These are some of the thoughts which come to me when I give way to them, and the more I have considered it the more I have become convinced that beneficence, beauty, and most of all, Love, are the ends towards which the universe strives. It may be all wrong, a mere dream, but to my mind it is the only sane solution of the world riddle. I am not giving you anything original; many a writer has hinted at it or stated it fully. But I did not get it out of books; most of all I did not get it out of The Secret Doctrine or any other work with a theosophical title. I found it in the poets, in Swinburne (for all his sensuousness), in Browning, in Walt Whitman, in Keats and many another. But, and this is the moral of my citation from Goethe, I could have read these poets ad infinitum, and would have been held only by the trivialities, by the narratives, or by the music of the verse, had it not been in myself to do more. To the truth that Love is the end — the end, not a means — of creation, I should have been stone blind and deaf had it not been already in me to perceive it. Let me quote you a few lines from Browning's "Reverie," in Asolando, which, by the way, you will not find in any volume of selections, so little is he understood:
Then life is — to wake not sleep,
Rise and not rest, but press
From earth's level where blindly creep
Things perfected, more or less,
To the heaven's height, far and steep,
Where, amid what strifes and storms
May wait the adventurous quest,
Power is Love — transports, transforms
Who aspired from worst to best,
Sought the soul's world, spurned the worms.
When I read those lines, years and years ago, I saw the whole thing at once; because conscious of all that is truly worth while in Theosophy; gained a standpoint which I sorely needed and without which life would not have been worth the going through. But it was hidden in my own soul; it had but to respond; the poet simply evoked what was already there. Deep calls to deep; I knew that I had known it already.
If you cannot get this attitude the study of The Secret Doctrine will be the mere study of a "parchment." You must strive for the lofty altitudes where "Power is Love." The study of The Secret Doctrine will help you to keep out of the many byways and left-hand paths which a pseudo-occultism would have you follow; it will give you a noble philosophy; it will strengthen and confirm your convictions; it will discipline your mind so that you will not become unduly mushy or sentimental in your ideas, it will help you to be plodding and patient. But, you must do other reading if you would not hunt for a needle in a haystack. Get next to the great poets, for they most of all have the inner light, have seen the vision and have been able to express it. Prepare for each reading of The Secret Doctrine by a few minutes with one of them. Try to infuse into your studies the spirit I have mentioned. Do not be over-critical of your fellow-students if they appear to be one of the Wagner type; who knows? Don't hide your light — if you have one — under a bushel, but help them to see as you do, as I am sure they expect of you.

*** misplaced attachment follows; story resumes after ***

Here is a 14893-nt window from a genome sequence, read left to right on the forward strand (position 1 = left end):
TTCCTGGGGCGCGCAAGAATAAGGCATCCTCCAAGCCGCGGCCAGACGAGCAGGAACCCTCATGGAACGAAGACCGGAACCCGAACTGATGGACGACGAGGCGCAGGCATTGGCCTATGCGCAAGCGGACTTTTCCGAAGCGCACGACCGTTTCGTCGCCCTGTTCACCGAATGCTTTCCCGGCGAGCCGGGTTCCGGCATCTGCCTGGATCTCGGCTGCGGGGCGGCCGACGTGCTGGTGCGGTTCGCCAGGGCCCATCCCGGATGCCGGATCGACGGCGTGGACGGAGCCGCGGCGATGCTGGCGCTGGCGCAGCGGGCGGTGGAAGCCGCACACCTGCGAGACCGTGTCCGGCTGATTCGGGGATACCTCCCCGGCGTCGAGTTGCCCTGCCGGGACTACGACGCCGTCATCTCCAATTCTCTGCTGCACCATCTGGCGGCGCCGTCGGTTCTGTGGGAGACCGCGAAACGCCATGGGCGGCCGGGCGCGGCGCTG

And don't forget, . . . that no amount of realization of this, no amount of worshiping at the shrine of celestial beauty, no amount of recognition of the law that "Power is Love," will profit you in the least unless you make them part of your own nature, unless you build them into your daily thoughts and acts. If God loves the ugliest and most venomous beast, and nurtures it, if He loves what we call the sinner, how can you expect to become godlike unless you do the same to all beings, especially to those fellow mortals on whom you look with indifference if not disdain? The light is within you; you must find it there; and equally you must learn to see it in others. That Inner, or Higher, Self is something wonderfully beautiful, and it exists in everyone you meet, however veiled. For wise purposes nature has provided that perhaps once or twice in a lifetime and for a brief period, alas, most of us get such glimpses more or less distinctly; we see through the veil of another soul. This must not be misunderstood. It is commonly ridiculed as an illusion, as self-deception. It is nothing of the kind; it alone is the truth, the permanent; it is our common vision which deceives us. All of goodness and beauty which you see in another actually exists, and more, you see it because it exists in yourself likewise; else you would be blind to it. I admit that powers which pertain to the buddhic plane must be carefully controlled here. But if you can get and keep this vision, can see the beauty in everyone, free from the fumes which arise from your lower nature and which tend to distort it, free from the selfish idea that you must at the same time possess or control or dominate, seeing that selflessness only gives you the right to it, without being blinded or led into the unreasonable, then you will have gained the most priceless jewel that Theosophy has for you; then, you may safely proceed ad libitum with the study of The Secret Doctrine; you will never become a Wagner.
Editor of the Critic
1. Reprinted from The 0. E. Library Critic, June, 1923. (return to text)